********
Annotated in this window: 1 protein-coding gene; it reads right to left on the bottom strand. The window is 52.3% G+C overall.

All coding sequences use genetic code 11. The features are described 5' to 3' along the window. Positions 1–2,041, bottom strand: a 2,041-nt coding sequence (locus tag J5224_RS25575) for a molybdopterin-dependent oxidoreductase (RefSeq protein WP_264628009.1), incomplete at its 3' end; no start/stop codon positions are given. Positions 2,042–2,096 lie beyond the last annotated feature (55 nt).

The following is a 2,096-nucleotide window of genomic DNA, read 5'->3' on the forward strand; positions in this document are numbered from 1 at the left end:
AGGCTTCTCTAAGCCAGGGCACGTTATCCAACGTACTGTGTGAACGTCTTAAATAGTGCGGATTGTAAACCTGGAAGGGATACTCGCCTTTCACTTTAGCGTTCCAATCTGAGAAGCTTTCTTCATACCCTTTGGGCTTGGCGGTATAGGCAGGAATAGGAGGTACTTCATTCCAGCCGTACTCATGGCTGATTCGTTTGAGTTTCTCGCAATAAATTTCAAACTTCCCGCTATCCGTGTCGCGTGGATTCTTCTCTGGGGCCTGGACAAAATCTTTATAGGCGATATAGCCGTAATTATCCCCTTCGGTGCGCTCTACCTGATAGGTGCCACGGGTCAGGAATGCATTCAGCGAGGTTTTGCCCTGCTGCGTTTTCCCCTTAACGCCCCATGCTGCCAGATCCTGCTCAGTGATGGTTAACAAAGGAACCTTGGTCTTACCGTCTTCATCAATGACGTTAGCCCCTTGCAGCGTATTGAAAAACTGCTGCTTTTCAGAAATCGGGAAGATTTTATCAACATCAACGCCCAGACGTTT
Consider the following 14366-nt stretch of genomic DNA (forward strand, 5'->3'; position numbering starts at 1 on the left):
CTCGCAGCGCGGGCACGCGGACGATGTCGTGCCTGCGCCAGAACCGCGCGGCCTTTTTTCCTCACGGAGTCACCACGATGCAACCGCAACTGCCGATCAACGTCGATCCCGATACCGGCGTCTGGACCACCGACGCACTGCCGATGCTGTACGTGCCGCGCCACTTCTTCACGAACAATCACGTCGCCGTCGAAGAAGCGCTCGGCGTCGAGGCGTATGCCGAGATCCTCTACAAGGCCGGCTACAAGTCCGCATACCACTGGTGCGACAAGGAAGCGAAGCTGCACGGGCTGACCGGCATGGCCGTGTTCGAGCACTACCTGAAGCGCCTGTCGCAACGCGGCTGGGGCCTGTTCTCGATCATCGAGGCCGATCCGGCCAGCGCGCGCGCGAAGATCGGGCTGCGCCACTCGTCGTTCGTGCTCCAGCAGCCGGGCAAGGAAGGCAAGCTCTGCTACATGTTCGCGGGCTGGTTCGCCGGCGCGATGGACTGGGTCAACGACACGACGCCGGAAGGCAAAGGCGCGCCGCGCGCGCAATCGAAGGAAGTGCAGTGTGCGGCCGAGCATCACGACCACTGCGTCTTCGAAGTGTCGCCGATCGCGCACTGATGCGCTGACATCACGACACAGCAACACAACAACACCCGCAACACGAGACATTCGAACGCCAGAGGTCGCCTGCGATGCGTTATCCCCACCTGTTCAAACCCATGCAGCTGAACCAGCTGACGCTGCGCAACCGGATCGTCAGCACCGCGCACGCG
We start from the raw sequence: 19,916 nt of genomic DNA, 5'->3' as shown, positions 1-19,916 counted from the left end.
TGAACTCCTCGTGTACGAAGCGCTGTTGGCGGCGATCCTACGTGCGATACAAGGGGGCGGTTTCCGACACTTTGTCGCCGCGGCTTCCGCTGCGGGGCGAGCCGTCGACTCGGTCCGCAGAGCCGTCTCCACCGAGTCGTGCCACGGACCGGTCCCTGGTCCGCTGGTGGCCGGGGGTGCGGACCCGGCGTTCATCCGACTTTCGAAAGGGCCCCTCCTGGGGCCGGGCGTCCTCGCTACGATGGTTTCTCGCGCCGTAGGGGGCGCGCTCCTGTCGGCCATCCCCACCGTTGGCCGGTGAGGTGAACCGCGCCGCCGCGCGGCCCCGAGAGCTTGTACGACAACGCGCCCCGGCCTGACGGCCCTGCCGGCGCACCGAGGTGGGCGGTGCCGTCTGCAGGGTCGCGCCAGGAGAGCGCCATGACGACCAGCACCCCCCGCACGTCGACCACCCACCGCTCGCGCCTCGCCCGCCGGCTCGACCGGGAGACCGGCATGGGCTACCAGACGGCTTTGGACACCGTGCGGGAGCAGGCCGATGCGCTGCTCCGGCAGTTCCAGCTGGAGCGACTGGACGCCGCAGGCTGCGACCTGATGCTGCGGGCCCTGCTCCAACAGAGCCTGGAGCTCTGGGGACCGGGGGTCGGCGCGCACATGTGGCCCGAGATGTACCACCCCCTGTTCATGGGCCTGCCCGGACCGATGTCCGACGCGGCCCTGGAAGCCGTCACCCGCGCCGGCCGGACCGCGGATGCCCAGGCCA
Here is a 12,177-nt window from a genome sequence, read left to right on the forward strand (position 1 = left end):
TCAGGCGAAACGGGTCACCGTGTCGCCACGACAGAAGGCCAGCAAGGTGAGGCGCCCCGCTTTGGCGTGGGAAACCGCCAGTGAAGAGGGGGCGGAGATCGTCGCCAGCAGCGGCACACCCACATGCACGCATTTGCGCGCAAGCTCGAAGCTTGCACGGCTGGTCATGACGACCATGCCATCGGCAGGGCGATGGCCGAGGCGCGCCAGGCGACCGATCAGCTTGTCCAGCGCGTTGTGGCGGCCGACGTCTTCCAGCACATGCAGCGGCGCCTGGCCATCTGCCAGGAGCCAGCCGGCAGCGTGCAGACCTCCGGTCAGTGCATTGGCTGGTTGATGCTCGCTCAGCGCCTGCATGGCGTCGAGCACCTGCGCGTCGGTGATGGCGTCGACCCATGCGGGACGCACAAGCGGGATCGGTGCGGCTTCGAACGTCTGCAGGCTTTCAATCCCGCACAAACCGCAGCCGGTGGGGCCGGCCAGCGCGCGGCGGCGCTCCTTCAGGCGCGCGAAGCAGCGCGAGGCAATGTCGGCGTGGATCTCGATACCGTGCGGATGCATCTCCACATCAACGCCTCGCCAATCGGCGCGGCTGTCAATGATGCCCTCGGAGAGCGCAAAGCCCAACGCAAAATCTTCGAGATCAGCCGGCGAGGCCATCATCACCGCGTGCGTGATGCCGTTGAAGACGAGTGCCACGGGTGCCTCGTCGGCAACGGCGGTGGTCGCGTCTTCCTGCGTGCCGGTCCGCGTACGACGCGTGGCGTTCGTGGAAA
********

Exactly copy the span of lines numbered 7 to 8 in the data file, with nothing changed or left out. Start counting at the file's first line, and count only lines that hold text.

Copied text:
We start from the raw sequence: 19,916 nt of genomic DNA, 5'->3' as shown, positions 1-19,916 counted from the left end.
TGAACTCCTCGTGTACGAAGCGCTGTTGGCGGCGATCCTACGTGCGATACAAGGGGGCGGTTTCCGACACTTTGTCGCCGCGGCTTCCGCTGCGGGGCGAGCCGTCGACTCGGTCCGCAGAGCCGTCTCCACCGAGTCGTGCCACGGACCGGTCCCTGGTCCGCTGGTGGCCGGGGGTGCGGACCCGGCGTTCATCCGACTTTCGAAAGGGCCCCTCCTGGGGCCGGGCGTCCTCGCTACGATGGTTTCTCGCGCCGTAGGGGGCGCGCTCCTGTCGGCCATCCCCACCGTTGGCCGGTGAGGTGAACCGCGCCGCCGCGCGGCCCCGAGAGCTTGTACGACAACGCGCCCCGGCCTGACGGCCCTGCCGGCGCACCGAGGTGGGCGGTGCCGTCTGCAGGGTCGCGCCAGGAGAGCGCCATGACGACCAGCACCCCCCGCACGTCGACCACCCACCGCTCGCGCCTCGCCCGCCGGCTCGACCGGGAGACCGGCATGGGCTACCAGACGGCTTTGGACACCGTGCGGGAGCAGGCCGATGCGCTGCTCCGGCAGTTCCAGCTGGAGCGACTGGACGCCGCAGGCTGCGACCTGATGCTGCGGGCCCTGCTCCAACAGAGCCTGGAGCTCTGGGGACCGGGGGTCGGCGCGCACATGTGGCCCGAGATGTACCACCCCCTGTTCATGGGCCTGCCCGGACCGATGTCCGACGCGGCCCTGGAAGCCGTCACCCGCGCCGGCCGGACCGCGGATGCCCAGGCCA